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Maybe I'm still confused about my own understanding,

  • Forward Render: render the lighting of an object according to the light source in the scene. (e.g Phong)
  • Deferred Render : render the scene to get geometric information, store it in a buffer, and then apply lighting. (e.g ?)
  • PBR : treats lights in the scene the way it behaves in the real world. (e.g Ray tracing, Photon Mapping)

I don't see how Forward and Deferred render are going to give much difference to the scene. Why do we need to store the geometrical value in Deferred Render before applying lighting ? Why don't we just compute lighting right away like Forward Render ?

Also for Physically Based Rendering, computing each light takes a lot of time, and almost impossible to be done in real time. But why this technique is always considered the best ?

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  • \$\begingroup\$ It's not about the looks and lighting, think about the performance. forward rebdering calculates lighting for every draw pixel, while deferred limits it to the screen pixels \$\endgroup\$ – Bálint Jun 24 '18 at 16:32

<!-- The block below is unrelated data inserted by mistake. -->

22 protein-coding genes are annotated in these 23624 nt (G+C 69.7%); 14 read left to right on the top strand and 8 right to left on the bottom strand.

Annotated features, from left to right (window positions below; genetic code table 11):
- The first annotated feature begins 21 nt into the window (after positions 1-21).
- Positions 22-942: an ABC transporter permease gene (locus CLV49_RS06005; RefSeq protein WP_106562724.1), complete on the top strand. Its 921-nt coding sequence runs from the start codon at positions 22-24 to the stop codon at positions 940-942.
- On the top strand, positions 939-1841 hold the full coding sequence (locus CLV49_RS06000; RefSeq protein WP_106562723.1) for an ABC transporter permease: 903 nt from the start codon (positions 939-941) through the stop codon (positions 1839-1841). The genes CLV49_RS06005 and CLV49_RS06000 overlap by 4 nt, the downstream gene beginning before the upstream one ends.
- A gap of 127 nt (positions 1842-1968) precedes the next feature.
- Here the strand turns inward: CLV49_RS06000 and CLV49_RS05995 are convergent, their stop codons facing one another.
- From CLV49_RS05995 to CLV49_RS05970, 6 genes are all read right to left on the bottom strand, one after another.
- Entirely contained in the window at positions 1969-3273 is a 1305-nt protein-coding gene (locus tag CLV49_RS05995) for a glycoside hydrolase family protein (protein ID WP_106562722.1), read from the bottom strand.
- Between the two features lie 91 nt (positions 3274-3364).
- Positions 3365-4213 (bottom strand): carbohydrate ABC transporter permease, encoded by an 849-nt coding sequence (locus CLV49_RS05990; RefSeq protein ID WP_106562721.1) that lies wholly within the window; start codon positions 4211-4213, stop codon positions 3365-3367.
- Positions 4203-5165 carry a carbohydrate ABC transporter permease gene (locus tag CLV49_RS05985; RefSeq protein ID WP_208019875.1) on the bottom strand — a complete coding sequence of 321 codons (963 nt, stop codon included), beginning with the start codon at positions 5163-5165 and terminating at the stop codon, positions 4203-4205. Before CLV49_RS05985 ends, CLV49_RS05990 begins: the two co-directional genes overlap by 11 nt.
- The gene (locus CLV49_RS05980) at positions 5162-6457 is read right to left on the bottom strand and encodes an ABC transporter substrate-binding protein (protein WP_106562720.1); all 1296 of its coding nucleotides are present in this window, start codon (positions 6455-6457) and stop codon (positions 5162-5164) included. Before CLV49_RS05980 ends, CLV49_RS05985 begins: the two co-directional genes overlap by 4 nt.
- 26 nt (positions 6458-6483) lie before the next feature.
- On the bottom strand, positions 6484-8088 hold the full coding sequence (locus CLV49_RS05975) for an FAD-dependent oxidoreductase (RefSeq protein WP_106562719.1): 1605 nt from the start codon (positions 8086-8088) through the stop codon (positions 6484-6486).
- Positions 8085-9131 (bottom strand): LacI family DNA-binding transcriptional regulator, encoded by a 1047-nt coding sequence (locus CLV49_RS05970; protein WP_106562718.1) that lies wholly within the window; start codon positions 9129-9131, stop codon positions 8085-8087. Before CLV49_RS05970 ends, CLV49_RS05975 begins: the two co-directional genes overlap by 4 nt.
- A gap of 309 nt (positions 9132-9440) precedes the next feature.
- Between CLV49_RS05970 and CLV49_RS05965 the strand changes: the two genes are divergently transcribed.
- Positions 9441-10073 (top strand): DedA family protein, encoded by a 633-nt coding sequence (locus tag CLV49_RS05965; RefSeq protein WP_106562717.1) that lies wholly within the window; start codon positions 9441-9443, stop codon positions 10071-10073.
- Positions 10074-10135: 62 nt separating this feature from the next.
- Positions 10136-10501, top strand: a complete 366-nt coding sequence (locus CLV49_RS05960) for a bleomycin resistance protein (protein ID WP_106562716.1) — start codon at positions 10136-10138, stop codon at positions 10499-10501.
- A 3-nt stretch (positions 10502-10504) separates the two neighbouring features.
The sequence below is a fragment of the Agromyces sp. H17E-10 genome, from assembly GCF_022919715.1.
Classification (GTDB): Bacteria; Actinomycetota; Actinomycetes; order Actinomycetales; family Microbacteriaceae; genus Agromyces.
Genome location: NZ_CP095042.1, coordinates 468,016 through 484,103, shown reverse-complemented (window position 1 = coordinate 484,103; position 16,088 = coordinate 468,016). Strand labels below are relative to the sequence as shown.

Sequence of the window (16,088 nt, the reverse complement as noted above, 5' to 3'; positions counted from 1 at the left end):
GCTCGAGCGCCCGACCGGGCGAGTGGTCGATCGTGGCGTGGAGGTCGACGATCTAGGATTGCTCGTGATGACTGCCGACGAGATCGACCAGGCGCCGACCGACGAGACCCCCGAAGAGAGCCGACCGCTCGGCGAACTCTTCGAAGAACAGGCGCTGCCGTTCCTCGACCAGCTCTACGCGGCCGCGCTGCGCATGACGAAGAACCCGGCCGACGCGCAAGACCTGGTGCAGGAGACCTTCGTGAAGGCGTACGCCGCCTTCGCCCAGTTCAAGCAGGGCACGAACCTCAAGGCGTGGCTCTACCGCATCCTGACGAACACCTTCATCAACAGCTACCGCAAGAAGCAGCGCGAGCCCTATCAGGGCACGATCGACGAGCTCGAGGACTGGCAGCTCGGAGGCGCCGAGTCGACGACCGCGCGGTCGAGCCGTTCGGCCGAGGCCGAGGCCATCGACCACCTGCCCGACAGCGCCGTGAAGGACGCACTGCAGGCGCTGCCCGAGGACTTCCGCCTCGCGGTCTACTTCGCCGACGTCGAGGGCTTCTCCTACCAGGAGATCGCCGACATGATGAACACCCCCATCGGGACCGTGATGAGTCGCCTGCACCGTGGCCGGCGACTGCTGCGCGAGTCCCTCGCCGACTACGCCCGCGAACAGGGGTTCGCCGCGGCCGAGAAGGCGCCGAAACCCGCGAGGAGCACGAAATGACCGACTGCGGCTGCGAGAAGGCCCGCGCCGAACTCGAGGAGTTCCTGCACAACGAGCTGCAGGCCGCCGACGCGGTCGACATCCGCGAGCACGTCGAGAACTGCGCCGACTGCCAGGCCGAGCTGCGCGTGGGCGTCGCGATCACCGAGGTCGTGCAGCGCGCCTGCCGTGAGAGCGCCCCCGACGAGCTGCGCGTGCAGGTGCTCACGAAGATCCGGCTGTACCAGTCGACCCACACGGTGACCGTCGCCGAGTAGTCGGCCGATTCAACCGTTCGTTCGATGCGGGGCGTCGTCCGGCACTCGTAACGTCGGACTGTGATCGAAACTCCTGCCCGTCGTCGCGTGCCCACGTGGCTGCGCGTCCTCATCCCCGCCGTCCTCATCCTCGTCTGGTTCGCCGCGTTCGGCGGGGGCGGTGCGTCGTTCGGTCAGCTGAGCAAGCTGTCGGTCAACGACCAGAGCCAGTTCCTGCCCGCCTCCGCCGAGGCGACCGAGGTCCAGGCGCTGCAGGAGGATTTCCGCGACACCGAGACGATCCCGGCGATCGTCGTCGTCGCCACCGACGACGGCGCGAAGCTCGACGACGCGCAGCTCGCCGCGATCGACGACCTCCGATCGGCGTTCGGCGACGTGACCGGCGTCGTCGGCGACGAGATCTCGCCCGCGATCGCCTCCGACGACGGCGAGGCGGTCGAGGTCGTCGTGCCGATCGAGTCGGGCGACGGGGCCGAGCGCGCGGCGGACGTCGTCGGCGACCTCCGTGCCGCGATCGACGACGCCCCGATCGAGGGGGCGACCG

• \$\begingroup\$ Also, PBR isn't raytracing \$\endgroup\$ – Bálint Jun 24 '18 at 16:35
  • \$\begingroup\$ @Bálint Doesn't PBR treat light as of how nature treats lights ? Follows the laws of Physics on how light interacts with material ? And in raytracing, light is a ray. Do I get this wrong ? \$\endgroup\$ – raisa_ Jun 24 '18 at 17:15
  • \$\begingroup\$ PBR is a simulation. It's still rasterization that only simulates how the light rays bounce off or go under the surface of certain materials (e.g. light doesn't bounce off of leather as much as from shiny object, but it certainly goes under the surface more often). Raytracing and many other rendering techniques actually take a ray and follow it. \$\endgroup\$ – Bálint Jun 25 '18 at 0:06
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First, I wouldn't consider PBR to be separate from forward or deferred rendering. You can use PBR in either forward or deferred rendering, as I understand it. Physically-based rendering just means trying to simulate the actual physics of light. This gives more realistic results than other techniques, but like all techniques, it involves trade-offs between speed and accuracy.

I think your understanding of forward deferred rendering is correct. One issue you can run into with forward rendering is that there is a limit to the amount of data you can send to a single shader. If you have 100s of lights, you need to send the position, direction, type, color, etc. for each one to the shader. You can hit the limits of number of allowed uniforms in scenes with lots of lights. It's also possible to hit the limit of how much work can be done in a given draw call. I've had the OS kill drawing when a single shader took too long. (This was not with a game, though.) With deferred rendering, you simply make multiple passes sending a subset of the number of lights to each pass. Note, though, that every pass you add adds a lot of overhead to the rendering, making it slower.